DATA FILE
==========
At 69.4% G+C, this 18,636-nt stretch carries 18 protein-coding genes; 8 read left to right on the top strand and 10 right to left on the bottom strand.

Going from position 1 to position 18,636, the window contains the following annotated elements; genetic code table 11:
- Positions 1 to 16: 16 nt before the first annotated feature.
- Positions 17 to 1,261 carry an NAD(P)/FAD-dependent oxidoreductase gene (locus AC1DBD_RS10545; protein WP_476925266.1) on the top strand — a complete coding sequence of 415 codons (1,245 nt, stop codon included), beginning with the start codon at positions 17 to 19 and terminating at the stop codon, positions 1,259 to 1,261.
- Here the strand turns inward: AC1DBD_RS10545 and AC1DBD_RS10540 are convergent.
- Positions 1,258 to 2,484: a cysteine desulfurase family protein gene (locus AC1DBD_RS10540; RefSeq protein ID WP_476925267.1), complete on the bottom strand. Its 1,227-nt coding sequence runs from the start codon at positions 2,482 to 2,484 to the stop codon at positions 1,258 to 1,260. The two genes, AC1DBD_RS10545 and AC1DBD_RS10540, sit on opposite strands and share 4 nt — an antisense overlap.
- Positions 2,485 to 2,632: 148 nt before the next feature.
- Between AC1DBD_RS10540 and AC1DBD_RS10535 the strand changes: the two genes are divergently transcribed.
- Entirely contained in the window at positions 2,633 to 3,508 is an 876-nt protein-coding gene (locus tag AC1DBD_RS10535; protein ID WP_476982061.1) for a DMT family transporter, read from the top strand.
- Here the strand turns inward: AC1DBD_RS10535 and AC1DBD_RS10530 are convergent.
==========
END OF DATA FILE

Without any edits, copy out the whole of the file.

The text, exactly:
At 69.4% G+C, this 18,636-nt stretch carries 18 protein-coding genes; 8 read left to right on the top strand and 10 right to left on the bottom strand.

Going from position 1 to position 18,636, the window contains the following annotated elements; genetic code table 11:
- Positions 1 to 16: 16 nt before the first annotated feature.
- Positions 17 to 1,261 carry an NAD(P)/FAD-dependent oxidoreductase gene (locus AC1DBD_RS10545; protein WP_476925266.1) on the top strand — a complete coding sequence of 415 codons (1,245 nt, stop codon included), beginning with the start codon at positions 17 to 19 and terminating at the stop codon, positions 1,259 to 1,261.
- Here the strand turns inward: AC1DBD_RS10545 and AC1DBD_RS10540 are convergent.
- Positions 1,258 to 2,484: a cysteine desulfurase family protein gene (locus AC1DBD_RS10540; RefSeq protein ID WP_476925267.1), complete on the bottom strand. Its 1,227-nt coding sequence runs from the start codon at positions 2,482 to 2,484 to the stop codon at positions 1,258 to 1,260. The two genes, AC1DBD_RS10545 and AC1DBD_RS10540, sit on opposite strands and share 4 nt — an antisense overlap.
- Positions 2,485 to 2,632: 148 nt before the next feature.
- Between AC1DBD_RS10540 and AC1DBD_RS10535 the strand changes: the two genes are divergently transcribed.
- Entirely contained in the window at positions 2,633 to 3,508 is an 876-nt protein-coding gene (locus tag AC1DBD_RS10535; protein ID WP_476982061.1) for a DMT family transporter, read from the top strand.
- Here the strand turns inward: AC1DBD_RS10535 and AC1DBD_RS10530 are convergent.